Wearing a mouth guard is an important precaution for athletes of all ages and abilities, helping to protect against chipped or broken teeth, root and bone damage, and tooth loss. Mouth guards also safeguard against serious injuries such as jaw fracture, cerebral hemorrhage, concussion and neck injuries by helping to avoid situations where the lower jaw jams into the upper jaw. By keeping soft tissue in the oral cavity away from the teeth, mouth guards help prevent cutting and bruising of the lips, tongue and cheeks, especially for athletes who wear orthodontic appliances.
A properly fitted sports mouth guard must be:
- tear resistant
- have excellent retention and fit
- cause minimal interference to speaking and breathing
Types of Mouth Guards
Mouth guards are available in three types:
Stock mouth guards, which can be purchased in sporting goods and drug stores, come pre-formed and ready to wear. Although they’re the least expensive, they are also the worst fitting and least comfortable or protective. Made of rubber or polyvinyl, these pre-formed guards can be bulky, increase the tendency to gag, and make breathing and talking difficult because they require the jaw to be closed to hold them in place.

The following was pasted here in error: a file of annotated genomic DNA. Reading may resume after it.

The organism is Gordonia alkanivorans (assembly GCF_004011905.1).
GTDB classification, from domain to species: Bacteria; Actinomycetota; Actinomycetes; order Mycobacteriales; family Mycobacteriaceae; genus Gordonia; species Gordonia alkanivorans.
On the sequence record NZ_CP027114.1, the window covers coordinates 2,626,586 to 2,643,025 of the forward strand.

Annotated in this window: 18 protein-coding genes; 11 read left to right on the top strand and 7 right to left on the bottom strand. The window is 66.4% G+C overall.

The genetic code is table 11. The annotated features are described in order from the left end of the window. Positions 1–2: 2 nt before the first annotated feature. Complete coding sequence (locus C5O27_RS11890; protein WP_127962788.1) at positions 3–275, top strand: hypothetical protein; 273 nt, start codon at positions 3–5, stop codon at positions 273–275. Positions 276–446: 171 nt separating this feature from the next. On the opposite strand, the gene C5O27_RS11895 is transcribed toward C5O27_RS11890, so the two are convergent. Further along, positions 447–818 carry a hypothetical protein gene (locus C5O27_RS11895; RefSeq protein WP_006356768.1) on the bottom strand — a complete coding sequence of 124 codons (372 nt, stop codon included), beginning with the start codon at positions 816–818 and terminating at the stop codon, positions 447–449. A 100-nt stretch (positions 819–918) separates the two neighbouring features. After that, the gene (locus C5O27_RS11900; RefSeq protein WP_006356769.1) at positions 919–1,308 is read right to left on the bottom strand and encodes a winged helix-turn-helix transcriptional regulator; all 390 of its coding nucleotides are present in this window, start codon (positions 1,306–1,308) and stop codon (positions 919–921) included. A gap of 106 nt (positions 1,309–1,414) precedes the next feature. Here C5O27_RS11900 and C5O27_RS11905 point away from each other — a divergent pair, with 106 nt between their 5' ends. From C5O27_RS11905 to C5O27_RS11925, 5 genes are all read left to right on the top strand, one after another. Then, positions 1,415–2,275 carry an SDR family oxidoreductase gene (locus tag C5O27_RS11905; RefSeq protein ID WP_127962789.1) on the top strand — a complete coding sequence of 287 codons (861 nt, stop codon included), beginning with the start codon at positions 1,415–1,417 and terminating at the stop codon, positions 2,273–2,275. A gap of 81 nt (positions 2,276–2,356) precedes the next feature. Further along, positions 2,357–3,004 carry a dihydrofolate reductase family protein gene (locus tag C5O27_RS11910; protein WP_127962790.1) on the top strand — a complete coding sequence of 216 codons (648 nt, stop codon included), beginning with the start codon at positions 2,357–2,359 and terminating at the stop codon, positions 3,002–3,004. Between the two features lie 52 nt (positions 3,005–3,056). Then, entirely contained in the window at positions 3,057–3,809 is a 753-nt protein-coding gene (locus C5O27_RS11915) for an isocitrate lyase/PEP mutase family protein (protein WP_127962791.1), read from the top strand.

Mouth-formed mouth guards can be either a shell liner or a boil-and-bite kind. The first type is lined with acrylic gel or rubber that molds to the teeth and sets to keep its shape. The second type, made of thermoplastic, is placed in boiling water then formed and molded to the contours of the teeth using the fingers, lips, tongue and biting pressure. Boil-and-bite mouth guards can be reheated and refitted if the fit isn’t comfortable initially.
Both types of mouth-formed mouth guards are available online and at sporting goods and drug stores. While they do provide a better fit than stock mouth guards, they can be bulky and do not offer the same fit and protection as a custom-fitted mouth guard.
Custom-fitted mouth guards are more expensive than the other types of mouth guards, but they provide the greatest degree of fit, comfort and protection because they are made from a cast to precisely fit your teeth. Your dentist makes an impression of your teeth and a dental laboratory technician — either in the dentist’s office or at an off-site dental laboratory — uses the impression as a mold to create the custom-fitted mouth guard.